The Indian real estate sector has witnessed high growth in recent times with the rise in demand for office as well as residential spaces. The government has set the stage for Indian real estate to flourish in the long-term by introducing landmark reforms such as RERA & GST, driving a complete transformation of the unorganised and opaque real estate sector into a regulated, transparent, affordable and consumer-friendly asset class.
The government’s “Housing for All” scheme by 2022 for the affordable housing sector has opened interest in the low- and mid-income segments like never before. The low-interest rate loans, the special interest rate for women, PMAY and other such schemes have opened multiple channels for people to buy their dream home.
The RERA Act has promoted fair play in real estate transactions and has encouraged timely execution of projects, ensuring the accountability of all stakeholders. It has reduced delays in the completion of projects that have boosted homebuyers’ confidence. With the implementation of GST, we have been able to further rationalise the tax structure for our customers, leading to an increase in consumer confidence. Overall, the unified tax regime is a positive sentiment booster for the industry, as it has revived both buyer and investor interest by bringing in more transparency, which has led to an end user driven market.
The Government of India has introduced every possible initiative to boost the infrastructure sector, like an announcement in the Union Budget 2019-20 where a massive push has been given to the infrastructure sector by allocating Rs 4.56 lakh crore ($ 63.20 billion) for the sector. With rapid economic growth and developmental strides taken by the Government in the last five years, the foundation of infrastructure transformation has been laid which will continue to be beneficial for the real estate industry. It is a fact that the demand for homebuyers primarily depends on available infrastructure. It includes ease of accessibility as well as the availability of essential utility services along with social infrastructures, such as access to schools, shopping, healthcare facilities, entertainment, etc.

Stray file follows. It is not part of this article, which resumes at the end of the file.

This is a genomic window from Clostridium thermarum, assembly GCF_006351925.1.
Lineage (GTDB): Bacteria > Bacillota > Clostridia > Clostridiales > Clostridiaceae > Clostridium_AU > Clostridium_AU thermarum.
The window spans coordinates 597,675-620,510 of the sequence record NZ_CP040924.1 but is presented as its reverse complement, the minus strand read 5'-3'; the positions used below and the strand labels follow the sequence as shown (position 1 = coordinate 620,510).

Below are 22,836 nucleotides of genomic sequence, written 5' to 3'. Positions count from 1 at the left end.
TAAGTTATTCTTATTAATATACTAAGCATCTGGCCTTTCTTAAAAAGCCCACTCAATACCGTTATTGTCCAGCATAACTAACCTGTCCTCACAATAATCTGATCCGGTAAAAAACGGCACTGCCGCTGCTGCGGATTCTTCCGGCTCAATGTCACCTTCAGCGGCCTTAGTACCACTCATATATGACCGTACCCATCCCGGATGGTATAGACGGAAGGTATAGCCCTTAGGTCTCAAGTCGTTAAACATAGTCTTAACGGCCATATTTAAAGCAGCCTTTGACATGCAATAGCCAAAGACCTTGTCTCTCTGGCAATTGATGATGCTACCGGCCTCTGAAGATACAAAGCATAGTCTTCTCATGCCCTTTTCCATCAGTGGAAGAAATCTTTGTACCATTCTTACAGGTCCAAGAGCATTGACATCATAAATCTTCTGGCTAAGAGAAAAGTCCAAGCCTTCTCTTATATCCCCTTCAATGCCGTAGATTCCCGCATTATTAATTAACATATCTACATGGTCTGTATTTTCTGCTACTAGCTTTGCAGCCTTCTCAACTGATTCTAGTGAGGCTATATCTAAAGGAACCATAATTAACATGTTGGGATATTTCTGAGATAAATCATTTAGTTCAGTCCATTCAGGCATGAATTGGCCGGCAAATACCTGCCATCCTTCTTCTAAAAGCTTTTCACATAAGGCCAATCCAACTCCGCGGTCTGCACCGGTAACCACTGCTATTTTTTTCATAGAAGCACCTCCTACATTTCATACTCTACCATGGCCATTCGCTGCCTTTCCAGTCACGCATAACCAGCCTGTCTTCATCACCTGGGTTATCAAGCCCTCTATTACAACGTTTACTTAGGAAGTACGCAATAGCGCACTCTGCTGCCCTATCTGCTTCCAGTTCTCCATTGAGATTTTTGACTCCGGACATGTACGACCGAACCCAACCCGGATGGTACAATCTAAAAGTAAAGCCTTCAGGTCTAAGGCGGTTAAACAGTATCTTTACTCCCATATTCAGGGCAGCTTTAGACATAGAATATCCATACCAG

The Indian real estate market is expected to jump over five-fold to $ 650 billion by 2040 and will be the second largest employment generator contributing almost 13% of the country’s GDP. In the backdrop of all these developments and steps in the right direction, it is imperative to address some of the gaps with a few focus areas comprising of all stakeholders:
Uniformity in RERA
The implementation of the RERA Act has varied from state to state, depending on the pro-activeness of the State Governments abiding with Central RERA norms and meeting the timelines. Maharashtra has implemented RERA in its true sense, and Madhya Pradesh is catching up now, but implementation is slow in other states. Karnataka was one of the first few states to promulgate rules and establish an online portal for registering projects and filing complaints. Successful implementation of RERA would also include accountability from all stakeholders concerned.
Boost to infrastructure
Public participation is key to the growth of infrastructure for the future. The Infrastructure maintenance cost if shared with the public, would ease the burden on the Government. However, the willingness to pay (by the public) comes only when the common man sees substantial benefits. It is pertinent that the government (local/state/centre) creates awareness among the masses on the need for better infrastructure, even if it means the Pay to use model.